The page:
... was born in Salford, Manchester and in 1891 he was registered as a "banjo maker and music seller".
In 1894, Frank Cecil Wilkes, of 19 Mount Street, Manchester, took out a patent involving a banjo with a "hole in the vellum" and started manufacture both banjos and zither banjos incorparating this feature. He applied in England (#1925) and the USA (#554967) when he was residing in Tib(b) Street, Manchester. The patent which was granted in 1896 in the USA.
The aperture was surrounded by an elaboratedly-decorated celluliod ring to reinforce the skin. His banjos were made with hoops of 9" or 10" diameter with the back of the hoop enclosed by a rosewood soundboard. His early instruments had a groove on the outside of the neck (with an elaborate arrangement of slotted screw-nuts) to take the octave string from the side "pip" up to the peghead.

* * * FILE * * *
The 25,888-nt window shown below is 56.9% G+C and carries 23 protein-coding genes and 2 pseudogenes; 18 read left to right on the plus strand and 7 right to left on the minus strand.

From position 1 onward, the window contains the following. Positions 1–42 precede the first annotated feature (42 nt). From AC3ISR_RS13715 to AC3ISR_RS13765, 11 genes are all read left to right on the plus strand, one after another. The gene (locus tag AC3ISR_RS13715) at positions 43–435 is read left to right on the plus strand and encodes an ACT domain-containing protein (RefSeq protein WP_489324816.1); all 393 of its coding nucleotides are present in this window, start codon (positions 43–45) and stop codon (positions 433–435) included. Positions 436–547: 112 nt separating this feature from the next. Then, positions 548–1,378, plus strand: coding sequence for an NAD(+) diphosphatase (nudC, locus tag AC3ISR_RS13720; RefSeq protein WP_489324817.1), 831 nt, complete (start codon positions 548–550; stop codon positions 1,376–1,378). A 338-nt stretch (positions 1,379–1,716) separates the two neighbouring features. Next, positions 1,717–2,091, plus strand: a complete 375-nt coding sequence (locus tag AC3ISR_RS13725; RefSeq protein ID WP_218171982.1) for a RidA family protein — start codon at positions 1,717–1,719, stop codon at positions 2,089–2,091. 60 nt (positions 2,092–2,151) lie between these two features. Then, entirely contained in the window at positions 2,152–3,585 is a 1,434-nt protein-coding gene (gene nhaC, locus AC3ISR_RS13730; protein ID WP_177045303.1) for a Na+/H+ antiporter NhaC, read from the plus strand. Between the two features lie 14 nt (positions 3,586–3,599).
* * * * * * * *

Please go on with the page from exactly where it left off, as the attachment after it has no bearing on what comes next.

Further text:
Later he used the normal tunnel under the fingerboard (see images) producing traditional 5 string banjos with zither type slotted machine heads and closed backs! His business appears to have flourished as the name of the firm changed to F.C Wilkes & Co., with premises in 1911 at 6 Oxford Road, Station Approach, Manchester.
At the turn of the century we was resident in Moss Side Manchester working on his own as a Banjo Maker & Music Seller and by 1911 had moved to Levenshume but appears to have gone out of business during the 1st WW. He died there in 1929.
Wilkes replacement skin and other restoration work undertaken by Andy Fitzgibbon of Smakulas Fretted Instruments, Elkins, West Virginia.
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